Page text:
A number of years ago I had a boss who was so focused on staying on schedule during meetings that he forgot we were actually gathered to accomplish something. He thought nothing of interrupting a productive dialog to remind everyone that we needed to move to the next agenda item. The poor fellow thought “accomplishment” was the same as placing a check mark next to everything on our list. He equated completing an activity with achieving a result.
I actually think his obsession with the agenda was his way of dealing with the emotional discomfort he felt in conversations where others expressed different points of view. He just didn’t like to listen. In his mind, it was better to avoid direct conflict, leave issues unresolved and objectives unclear, push forward and implement his own solutions when needed.
Unfortunately, I think this way of managing is all too common, especially when it comes to change initiatives.
Companies regularly make the mistake of placing too much emphasis on the time it will take to implement change programs, believing that shorter is better. They set aggressive schedules that require herculean efforts on the part of technical teams, and like my former boss, ignore the “extraneous” tasks required to manage human components well. As a result they rush through the planning and implementation of projects and then wonder why they struggle to achieve success. They assume that the longer the initiative, the more likely it is to fail.
I understand the concerns. In this day of impatient leadership and knee-jerk decision-making, organizations are concerned that interest and enthusiasm will wane, key supporters will leave, objectives will be replaced by a new flavor of the month, or challenges will accumulate and put the wrong kind of spotlight on project supporters. Quick implementation seems logical and like it will improve the chances that an initiative will be completed.
Contrary to this perception, however, research conducted by Harold Sirkin, Perry Kennan and Alan Jackson found that the length of a project is not as critical to success as . . . guess what? . . . review meetings. More specifically, they found that a long project reviewed frequently is more likely to succeed than a shorter project that is not reviewed frequently enough. They suggest that organizations should formally review transformation projects at least bimonthly since the probability that change initiatives will run into trouble rises exponentially when the time between reviews exceeds eight weeks.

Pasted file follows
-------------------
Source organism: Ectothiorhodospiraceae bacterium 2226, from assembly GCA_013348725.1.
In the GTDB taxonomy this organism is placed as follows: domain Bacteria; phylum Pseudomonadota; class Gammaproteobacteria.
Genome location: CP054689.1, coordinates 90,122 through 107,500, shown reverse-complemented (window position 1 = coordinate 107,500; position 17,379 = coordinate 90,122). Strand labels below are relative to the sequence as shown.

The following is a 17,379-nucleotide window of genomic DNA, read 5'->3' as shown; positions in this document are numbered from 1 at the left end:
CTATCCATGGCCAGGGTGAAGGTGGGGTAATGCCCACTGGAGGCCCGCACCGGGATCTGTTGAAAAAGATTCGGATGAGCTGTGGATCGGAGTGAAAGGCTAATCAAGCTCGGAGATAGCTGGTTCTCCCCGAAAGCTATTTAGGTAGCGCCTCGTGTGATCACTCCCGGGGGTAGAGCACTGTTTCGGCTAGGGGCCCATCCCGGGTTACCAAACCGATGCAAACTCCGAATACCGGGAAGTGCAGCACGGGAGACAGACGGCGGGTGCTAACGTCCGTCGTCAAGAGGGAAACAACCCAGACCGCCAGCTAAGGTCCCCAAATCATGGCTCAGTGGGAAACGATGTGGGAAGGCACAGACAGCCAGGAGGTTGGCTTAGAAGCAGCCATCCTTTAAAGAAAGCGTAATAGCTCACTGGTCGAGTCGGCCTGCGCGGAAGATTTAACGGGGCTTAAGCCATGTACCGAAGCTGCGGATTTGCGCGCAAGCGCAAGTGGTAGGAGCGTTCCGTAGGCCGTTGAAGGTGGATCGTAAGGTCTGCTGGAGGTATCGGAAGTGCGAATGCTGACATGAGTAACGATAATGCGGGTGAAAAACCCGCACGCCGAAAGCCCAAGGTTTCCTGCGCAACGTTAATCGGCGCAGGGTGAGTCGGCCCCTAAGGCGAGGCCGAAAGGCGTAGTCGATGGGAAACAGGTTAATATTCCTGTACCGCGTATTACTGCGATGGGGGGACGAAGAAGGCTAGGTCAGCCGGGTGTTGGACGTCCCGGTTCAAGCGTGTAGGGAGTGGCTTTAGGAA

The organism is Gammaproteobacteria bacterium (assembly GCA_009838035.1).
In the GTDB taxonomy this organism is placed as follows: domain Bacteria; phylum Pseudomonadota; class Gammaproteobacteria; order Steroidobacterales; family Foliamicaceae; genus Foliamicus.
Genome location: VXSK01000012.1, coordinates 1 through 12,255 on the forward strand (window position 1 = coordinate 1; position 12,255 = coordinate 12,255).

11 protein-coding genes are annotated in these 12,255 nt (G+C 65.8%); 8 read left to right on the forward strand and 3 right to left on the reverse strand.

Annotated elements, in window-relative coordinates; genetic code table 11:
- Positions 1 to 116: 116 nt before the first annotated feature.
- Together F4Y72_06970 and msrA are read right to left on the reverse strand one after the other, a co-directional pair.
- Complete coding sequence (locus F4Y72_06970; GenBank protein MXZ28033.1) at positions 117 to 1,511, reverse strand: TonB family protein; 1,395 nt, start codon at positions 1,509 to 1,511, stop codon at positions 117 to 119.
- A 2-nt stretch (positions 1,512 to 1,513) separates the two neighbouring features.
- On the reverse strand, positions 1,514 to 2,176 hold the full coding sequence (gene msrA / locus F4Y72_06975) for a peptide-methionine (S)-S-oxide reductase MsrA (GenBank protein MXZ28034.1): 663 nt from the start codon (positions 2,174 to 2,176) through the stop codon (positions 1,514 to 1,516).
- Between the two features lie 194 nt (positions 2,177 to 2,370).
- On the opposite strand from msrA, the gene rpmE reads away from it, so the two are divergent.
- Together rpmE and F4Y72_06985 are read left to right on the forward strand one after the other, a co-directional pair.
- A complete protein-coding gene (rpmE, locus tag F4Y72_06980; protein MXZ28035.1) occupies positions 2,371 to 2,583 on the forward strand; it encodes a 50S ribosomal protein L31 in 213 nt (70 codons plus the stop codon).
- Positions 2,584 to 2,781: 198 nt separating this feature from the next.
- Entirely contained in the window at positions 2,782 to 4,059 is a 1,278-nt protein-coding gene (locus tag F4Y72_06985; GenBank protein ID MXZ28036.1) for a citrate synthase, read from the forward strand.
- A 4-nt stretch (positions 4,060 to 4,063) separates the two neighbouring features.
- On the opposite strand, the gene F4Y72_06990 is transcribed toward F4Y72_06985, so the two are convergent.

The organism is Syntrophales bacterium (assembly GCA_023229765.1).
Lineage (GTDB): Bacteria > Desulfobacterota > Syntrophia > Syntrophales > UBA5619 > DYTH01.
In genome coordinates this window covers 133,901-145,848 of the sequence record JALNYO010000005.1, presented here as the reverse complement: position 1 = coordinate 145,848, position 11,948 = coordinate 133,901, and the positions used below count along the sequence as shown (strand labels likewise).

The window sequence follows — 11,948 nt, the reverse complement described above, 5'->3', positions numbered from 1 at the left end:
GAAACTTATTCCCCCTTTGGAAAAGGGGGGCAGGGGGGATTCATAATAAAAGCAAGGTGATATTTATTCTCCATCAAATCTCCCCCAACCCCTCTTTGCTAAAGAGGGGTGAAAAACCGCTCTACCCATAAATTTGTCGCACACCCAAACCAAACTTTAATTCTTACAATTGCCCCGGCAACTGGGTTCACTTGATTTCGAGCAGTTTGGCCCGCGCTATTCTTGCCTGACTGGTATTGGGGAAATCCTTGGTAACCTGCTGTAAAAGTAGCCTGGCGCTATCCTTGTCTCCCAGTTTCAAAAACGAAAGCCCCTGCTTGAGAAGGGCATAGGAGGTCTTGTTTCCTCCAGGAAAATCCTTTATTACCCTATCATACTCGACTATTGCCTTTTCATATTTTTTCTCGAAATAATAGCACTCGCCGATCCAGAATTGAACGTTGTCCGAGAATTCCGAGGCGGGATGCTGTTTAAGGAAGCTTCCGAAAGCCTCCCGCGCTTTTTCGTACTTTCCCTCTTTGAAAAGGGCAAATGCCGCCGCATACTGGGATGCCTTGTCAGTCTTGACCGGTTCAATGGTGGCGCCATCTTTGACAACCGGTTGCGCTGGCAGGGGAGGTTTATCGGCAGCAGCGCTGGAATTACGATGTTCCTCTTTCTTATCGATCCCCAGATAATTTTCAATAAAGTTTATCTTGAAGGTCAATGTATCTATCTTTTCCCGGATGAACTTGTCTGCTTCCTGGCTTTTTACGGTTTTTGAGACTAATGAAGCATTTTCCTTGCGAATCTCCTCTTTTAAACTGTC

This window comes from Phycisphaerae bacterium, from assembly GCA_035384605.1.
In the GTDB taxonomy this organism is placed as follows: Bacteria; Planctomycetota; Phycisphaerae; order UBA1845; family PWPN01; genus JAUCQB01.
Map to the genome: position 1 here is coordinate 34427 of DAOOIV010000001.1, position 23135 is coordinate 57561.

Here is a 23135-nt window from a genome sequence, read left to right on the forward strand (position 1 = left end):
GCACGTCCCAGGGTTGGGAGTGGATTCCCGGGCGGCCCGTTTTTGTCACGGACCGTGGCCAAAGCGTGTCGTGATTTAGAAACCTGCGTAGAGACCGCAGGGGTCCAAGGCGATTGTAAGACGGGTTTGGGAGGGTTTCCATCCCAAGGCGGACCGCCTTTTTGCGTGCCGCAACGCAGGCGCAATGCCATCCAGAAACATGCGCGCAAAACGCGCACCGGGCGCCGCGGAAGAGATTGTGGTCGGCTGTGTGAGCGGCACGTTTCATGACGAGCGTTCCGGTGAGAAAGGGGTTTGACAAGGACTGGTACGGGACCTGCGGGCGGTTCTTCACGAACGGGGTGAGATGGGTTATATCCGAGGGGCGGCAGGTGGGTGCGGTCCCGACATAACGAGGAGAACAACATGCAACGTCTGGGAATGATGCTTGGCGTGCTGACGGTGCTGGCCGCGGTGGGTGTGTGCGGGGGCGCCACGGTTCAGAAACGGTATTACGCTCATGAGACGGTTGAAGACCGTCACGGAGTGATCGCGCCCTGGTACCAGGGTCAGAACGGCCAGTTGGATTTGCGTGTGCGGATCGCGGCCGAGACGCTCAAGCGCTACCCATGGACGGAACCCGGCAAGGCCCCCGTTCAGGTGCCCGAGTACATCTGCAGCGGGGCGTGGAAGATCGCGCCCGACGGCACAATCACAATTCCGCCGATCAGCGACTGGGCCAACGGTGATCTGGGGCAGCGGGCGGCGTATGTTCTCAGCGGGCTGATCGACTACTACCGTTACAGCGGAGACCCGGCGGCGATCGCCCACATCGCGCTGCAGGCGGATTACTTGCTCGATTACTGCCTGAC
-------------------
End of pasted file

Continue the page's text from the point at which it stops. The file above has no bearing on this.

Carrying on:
My own research and work with clients agrees with this finding. That’s why regular meetings are a critical component of Change Science in Solleva Group’s Architecture of Change.
Regular meetings are the best way project teams can engage executives in the process of scheduling and assessing the impact milestones, review the execution of projects, identify gaps, and spot new risks. The most effective milestones are those that describe major actions or achievements rather than day-to-day activities. These keep senior executives and project sponsors out of the weeds and enable them to confirm that the project has made progress since the last review took place.
Frequent reviews not only help drive the completion of technical tasks, but they also create a foundation that strengthens change management. A dialog centered around actions and results leads to better discussions about the needs of stakeholders and other risks. When a milestone looks as though it won’t be reached on time, the review meeting pushes project teams to understand why and to identify corrective actions.
Sirkin et al refer to these milestones as “learning milestones.” They are more than impromptu assessments of what could be done better. They are a formal occasion where senior managers and the project team work collaboratively toward improving performance. They determine whether achieving the milestone has had the desired effect on the company and they discuss the problems the team faced in reaching the milestone. They also determine how the process will affect future phases of the project. They evaluate process, capacity and capability of resources, alternative directions, team dynamics as well as the organization’s perceptions about the initiative.
Regular meetings. Clearly identified results. Listening. Learning. Collaborative problem solving. That’s not just good project and change management. That’s good leadership.